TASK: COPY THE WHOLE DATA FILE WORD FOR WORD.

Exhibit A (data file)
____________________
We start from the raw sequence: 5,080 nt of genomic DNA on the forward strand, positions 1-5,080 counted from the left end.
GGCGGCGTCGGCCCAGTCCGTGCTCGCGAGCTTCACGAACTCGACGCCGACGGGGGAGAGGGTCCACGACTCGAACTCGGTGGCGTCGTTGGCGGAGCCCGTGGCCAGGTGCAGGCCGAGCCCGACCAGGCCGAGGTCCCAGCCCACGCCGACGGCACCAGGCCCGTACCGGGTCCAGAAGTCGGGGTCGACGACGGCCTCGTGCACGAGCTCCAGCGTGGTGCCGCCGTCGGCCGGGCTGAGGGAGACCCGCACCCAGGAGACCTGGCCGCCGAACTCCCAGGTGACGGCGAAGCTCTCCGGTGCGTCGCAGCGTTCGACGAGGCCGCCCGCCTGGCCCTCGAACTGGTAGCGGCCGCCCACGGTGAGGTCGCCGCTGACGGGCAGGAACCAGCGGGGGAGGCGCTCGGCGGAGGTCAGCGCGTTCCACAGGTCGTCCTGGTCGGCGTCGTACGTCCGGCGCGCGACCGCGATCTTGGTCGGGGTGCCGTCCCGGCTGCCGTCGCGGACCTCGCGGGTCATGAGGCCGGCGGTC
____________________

We start from the raw sequence: 5,080 nt of genomic DNA on the forward strand, positions 1-5,080 counted from the left end.
GGCGGCGTCGGCCCAGTCCGTGCTCGCGAGCTTCACGAACTCGACGCCGACGGGGGAGAGGGTCCACGACTCGAACTCGGTGGCGTCGTTGGCGGAGCCCGTGGCCAGGTGCAGGCCGAGCCCGACCAGGCCGAGGTCCCAGCCCACGCCGACGGCACCAGGCCCGTACCGGGTCCAGAAGTCGGGGTCGACGACGGCCTCGTGCACGAGCTCCAGCGTGGTGCCGCCGTCGGCCGGGCTGAGGGAGACCCGCACCCAGGAGACCTGGCCGCCGAACTCCCAGGTGACGGCGAAGCTCTCCGGTGCGTCGCAGCGTTCGACGAGGCCGCCCGCCTGGCCCTCGAACTGGTAGCGGCCGCCCACGGTGAGGTCGCCGCTGACGGGCAGGAACCAGCGGGGGAGGCGCTCGGCGGAGGTCAGCGCGTTCCACAGGTCGTCCTGGTCGGCGTCGTACGTCCGGCGCGCGACCGCGATCTTGGTCGGGGTGCCGTCCCGGCTGCCGTCGCGGACCTCGCGGGTCATGAGGCCGGCGGTC